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Maxwell African Scholars Union presents: Dr. Deborah Pellow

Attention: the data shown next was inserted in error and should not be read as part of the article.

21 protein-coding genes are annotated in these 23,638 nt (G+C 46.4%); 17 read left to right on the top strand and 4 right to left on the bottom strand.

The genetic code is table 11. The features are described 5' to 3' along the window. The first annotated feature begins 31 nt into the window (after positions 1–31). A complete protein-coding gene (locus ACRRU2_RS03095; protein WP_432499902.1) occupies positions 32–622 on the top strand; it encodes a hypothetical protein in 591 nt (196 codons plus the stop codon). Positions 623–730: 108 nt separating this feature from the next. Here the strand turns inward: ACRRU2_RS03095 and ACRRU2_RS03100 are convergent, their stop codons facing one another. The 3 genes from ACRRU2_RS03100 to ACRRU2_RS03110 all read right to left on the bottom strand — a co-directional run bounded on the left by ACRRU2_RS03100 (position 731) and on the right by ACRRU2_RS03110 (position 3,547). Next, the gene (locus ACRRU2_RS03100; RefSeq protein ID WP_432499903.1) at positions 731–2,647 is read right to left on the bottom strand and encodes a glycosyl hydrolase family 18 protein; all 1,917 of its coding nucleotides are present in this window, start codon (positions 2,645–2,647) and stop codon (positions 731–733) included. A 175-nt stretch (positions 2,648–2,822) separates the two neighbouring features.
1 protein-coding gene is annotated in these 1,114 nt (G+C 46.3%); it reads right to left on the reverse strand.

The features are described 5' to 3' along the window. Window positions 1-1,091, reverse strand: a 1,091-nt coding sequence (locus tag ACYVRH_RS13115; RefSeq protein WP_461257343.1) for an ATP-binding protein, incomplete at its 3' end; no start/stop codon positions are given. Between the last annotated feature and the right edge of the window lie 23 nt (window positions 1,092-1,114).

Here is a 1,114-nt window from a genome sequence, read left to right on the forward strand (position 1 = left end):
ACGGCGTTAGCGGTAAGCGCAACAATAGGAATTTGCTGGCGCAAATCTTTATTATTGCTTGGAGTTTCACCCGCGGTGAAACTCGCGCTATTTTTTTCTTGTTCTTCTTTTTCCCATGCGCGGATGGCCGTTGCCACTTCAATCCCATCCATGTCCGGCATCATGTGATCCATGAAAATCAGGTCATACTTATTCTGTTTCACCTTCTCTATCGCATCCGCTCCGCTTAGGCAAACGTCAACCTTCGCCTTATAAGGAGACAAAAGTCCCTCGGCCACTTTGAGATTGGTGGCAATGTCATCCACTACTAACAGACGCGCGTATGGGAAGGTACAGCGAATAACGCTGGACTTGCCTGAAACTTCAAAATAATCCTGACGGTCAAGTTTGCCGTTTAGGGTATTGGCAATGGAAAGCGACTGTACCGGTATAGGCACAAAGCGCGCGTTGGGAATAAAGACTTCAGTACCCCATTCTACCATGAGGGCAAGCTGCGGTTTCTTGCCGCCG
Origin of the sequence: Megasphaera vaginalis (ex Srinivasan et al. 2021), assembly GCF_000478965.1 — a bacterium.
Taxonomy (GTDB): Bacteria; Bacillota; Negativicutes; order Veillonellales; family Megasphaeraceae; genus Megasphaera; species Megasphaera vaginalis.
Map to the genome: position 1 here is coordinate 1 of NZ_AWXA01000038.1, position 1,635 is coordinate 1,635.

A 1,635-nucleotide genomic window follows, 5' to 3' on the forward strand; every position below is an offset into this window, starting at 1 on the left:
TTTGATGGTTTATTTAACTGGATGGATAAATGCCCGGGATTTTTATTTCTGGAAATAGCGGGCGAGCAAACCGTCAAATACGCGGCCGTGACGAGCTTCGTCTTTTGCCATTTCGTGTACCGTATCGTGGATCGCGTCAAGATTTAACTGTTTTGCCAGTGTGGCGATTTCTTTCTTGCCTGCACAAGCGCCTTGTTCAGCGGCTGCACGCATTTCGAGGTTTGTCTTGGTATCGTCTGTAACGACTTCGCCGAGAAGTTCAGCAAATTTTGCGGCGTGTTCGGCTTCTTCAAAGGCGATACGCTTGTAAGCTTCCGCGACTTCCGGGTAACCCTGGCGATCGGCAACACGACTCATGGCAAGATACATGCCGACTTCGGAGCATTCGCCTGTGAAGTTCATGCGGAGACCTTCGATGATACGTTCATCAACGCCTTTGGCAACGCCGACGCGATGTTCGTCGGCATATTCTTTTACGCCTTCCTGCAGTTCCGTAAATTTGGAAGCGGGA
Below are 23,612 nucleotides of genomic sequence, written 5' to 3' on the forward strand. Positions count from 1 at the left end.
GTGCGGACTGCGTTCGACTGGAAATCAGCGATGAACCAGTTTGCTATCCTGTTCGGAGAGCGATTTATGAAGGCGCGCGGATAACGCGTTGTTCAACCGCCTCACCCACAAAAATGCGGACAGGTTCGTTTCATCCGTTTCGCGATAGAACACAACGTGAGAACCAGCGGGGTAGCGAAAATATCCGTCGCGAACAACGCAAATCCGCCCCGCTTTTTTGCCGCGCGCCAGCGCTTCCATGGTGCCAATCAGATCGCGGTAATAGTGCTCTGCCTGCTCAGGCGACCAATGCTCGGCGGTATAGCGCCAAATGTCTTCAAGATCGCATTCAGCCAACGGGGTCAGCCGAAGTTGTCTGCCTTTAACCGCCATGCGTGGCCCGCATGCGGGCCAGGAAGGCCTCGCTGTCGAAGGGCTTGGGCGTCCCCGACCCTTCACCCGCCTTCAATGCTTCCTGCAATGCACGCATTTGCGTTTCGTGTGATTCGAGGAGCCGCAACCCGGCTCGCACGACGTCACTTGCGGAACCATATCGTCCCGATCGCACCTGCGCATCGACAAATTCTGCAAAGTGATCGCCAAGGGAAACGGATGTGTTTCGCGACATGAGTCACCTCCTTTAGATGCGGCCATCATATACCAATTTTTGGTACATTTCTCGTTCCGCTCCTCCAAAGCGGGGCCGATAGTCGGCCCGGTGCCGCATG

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Tradition and Modernity: Hybrid Housing for an African Elite In this paper, Dr. Pellow is concerned with the materiality of change in the homes of a group of first generation professionals from Northern Ghana who have “made it” and now live in the suburbs of Accra, Ghana. Meaning is inscribed in the material/built environment. In the hometown area, they live in or are surrounded by the architectural idiom of mud and wattle round huts, whereas in relocation, as these Ghanaians become “modern,” they create modern housing designs. The new aesthetic speaks to their aspirations for new identities and status. They are performative of their cosmopolitanism. At the same time, members of this new elite perpetuate old practices that are tied to an old materiality. To explore the change in identity and status that is embedded in design, and the accommodation of old and new practices, she focuses on the kitchen as a supremely modern space and the socializing spaces associated with the traditional cooking arena. Dr. Pellow is a faculty member in the Department of Anthropology and Maxwell’s Master of Social Science program and a founding member and director of the Space and Place Initiative based in the Global Affairs Institute. Her research program is grounded in the roles and relationships enacted by individuals in the urban arena and plural society, under conditions of social change. Her primary geographic area of interest has been West Africa, primarily Ghana; but has also done research in Chicago and Shanghai, China. The interrelationship of social and physical space continues to predominate in her research interest. Speaking: Deborah Pellow Professor Anthropology Sponsor: Moynihan Institute of Global Affairs, Co-Sponsor Maxwell African Scholars Union, Co-Sponsor

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